Contemplative Prayer and the Enneagram
As I continue to seek spiritual formation with the Enneagram as a tool I find myself continually drawn to contemplative prayer as a spiritual practice and companion to Enneagram work. This close relationship between the Enneagram and contemplative prayer exists in part because both are about raising our awareness. The Enneagram describes your behavior patterns and then asks you to catch yourself in the act of being your number. As you name your compulsive behavior it becomes less compulsive and awareness increases. Over time, contemplative prayer increases your awareness of your own actions. In the end the Enneagram and contemplative prayer work in tandem to increase our self-knowledge, which is crucial if you want be a life giving person.
While contemplative prayer happens to raise awareness, this is not its primary work. Fist and foremost, contemplative prayer is setting time apart to be present to God. This is an end unto itself, but it is an end with many mysterious and fantastic byproducts. When we stop and are present to God rather than the small self, with its constant commenting and reframing reality, we begin to detach from our minds compulsion to frame reality in a way that asserts power/control, safety/security and esteem/affection.
The mind is good for many things, but it has its limits and we must take a break from it in order to learn what lies beyond those limits. Richard Rohr elaborates on why we are so unaware of what lies behind the small mind, saying:
Most of us have lived our whole lives with a steady stream of consciousness, with a continual flow of ideas, images, and feelings. And at every moment of our lives we cling to these thoughts and sensations, so much so that I don’t have the idea; the idea has me. I don’t have the feeling; the feeling has me. We have to discover who this “I” really is, the one who has these always passing feelings and thoughts. Who am I behind my thoughts and feelings? The fixed point that watches things pass through me—is the real ME!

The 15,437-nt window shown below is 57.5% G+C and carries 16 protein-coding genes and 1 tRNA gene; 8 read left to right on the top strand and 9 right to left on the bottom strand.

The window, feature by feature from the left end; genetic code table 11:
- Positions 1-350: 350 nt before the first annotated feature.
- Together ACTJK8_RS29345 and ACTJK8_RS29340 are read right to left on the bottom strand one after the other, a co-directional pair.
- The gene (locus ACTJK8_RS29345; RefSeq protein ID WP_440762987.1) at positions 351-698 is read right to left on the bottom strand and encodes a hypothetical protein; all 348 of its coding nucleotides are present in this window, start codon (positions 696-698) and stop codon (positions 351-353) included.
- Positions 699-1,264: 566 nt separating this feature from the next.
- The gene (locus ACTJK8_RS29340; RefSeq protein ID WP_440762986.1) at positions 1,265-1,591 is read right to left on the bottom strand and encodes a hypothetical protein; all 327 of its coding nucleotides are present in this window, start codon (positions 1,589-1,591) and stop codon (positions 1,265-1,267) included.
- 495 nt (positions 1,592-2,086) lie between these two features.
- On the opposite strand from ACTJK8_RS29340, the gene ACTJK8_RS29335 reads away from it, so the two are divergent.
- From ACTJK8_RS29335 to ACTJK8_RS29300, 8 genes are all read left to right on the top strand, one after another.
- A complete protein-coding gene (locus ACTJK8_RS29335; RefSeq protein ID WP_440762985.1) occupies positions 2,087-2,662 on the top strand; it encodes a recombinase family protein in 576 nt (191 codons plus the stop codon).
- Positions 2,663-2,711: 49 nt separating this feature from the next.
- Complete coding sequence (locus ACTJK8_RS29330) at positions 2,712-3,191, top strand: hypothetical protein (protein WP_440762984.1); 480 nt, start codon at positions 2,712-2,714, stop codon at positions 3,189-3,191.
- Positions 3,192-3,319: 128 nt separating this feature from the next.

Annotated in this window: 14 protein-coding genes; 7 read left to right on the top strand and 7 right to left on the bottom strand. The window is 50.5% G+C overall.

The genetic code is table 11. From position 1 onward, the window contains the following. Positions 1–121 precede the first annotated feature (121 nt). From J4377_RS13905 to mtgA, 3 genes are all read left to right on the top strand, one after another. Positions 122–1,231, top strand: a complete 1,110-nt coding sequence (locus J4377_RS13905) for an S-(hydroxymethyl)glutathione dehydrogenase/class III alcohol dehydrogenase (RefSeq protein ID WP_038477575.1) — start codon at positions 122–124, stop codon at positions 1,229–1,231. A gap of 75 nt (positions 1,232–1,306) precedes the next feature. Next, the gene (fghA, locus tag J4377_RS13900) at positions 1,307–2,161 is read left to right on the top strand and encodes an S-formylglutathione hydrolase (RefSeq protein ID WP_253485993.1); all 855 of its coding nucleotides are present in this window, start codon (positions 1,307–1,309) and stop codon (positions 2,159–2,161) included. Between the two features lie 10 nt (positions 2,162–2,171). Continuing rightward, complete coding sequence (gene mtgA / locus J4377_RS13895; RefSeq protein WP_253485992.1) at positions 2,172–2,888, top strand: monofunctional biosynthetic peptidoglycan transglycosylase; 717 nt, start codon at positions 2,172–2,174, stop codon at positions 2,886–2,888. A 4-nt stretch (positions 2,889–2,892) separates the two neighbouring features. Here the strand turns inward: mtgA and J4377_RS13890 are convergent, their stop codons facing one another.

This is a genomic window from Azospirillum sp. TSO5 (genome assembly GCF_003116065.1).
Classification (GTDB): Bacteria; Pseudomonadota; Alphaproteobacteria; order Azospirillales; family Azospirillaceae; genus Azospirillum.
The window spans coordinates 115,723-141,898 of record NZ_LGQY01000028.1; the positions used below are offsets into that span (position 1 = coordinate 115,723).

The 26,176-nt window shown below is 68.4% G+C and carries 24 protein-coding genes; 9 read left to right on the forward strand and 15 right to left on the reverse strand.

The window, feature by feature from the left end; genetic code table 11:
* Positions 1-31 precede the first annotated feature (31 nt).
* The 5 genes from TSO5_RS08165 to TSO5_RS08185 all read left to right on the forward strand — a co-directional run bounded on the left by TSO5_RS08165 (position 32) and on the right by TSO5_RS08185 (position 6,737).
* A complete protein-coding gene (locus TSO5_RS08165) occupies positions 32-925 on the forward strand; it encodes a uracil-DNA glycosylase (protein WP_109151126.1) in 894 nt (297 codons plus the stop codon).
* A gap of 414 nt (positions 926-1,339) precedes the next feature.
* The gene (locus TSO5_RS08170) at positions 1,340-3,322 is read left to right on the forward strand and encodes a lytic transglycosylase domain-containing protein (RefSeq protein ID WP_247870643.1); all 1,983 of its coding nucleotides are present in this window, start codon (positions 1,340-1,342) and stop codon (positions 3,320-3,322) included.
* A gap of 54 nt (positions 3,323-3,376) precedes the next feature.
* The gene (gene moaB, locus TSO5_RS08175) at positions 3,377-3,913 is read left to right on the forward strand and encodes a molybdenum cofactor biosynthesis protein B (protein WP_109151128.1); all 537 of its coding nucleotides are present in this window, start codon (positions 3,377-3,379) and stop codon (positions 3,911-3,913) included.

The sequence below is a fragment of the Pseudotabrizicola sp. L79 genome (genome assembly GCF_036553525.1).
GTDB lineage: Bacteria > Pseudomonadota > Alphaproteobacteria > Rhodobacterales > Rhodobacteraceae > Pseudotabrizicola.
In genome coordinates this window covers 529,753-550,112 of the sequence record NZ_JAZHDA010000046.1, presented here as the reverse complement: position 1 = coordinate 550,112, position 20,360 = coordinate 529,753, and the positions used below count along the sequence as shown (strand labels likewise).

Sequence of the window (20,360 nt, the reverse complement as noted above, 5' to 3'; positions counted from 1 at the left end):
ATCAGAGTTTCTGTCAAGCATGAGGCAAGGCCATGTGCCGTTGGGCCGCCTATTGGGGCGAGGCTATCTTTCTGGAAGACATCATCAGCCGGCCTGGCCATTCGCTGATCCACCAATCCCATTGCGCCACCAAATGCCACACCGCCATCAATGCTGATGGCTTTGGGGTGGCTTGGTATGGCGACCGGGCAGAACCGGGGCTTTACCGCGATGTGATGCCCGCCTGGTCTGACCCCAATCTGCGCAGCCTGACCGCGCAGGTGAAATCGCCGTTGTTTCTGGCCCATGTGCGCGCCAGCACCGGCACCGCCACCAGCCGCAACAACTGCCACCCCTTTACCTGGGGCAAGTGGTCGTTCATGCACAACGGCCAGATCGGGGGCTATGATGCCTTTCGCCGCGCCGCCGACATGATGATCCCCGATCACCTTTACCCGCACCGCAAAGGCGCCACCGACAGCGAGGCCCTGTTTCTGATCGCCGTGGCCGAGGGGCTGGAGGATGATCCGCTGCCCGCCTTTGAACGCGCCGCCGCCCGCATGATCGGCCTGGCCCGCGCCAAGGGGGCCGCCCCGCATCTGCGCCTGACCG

Contemplative prayer invites God to introduce us to this true self and teaches us how to abide there in peace. When we abide there we can observe the small mind and see it for what it is—one of nine different brands of small mind that has captured us and convinced us that it is encapsulates the entirety of our being.
Contemplative prayer is simple, but it is not easy. It’s so difficult because in a sense it feels like dying. The small mind is used to being in charge and we are used to giving it this place of power. When we ask it to stand down it doesn’t do so without a fight. That is why we must constantly return to the breathe, mantra or physical sensation and let go of thoughts in prayer.
Jesus declared “If anyone wishes to come after me, he must deny himself, and take up his cross daily and follow Me. Whoever wishes to save his life will lose it, but whoever loses his life for my sake, he is the one who will save it” (Luke 9:23-24). Letting go of thoughts through contemplative prayer feels like losing your life and that is exactly what it is. Contemplative prayer asks us to let go of the part of our life that tries to make something of ourselves apart from God. It asks us to let go of our Enneagram number.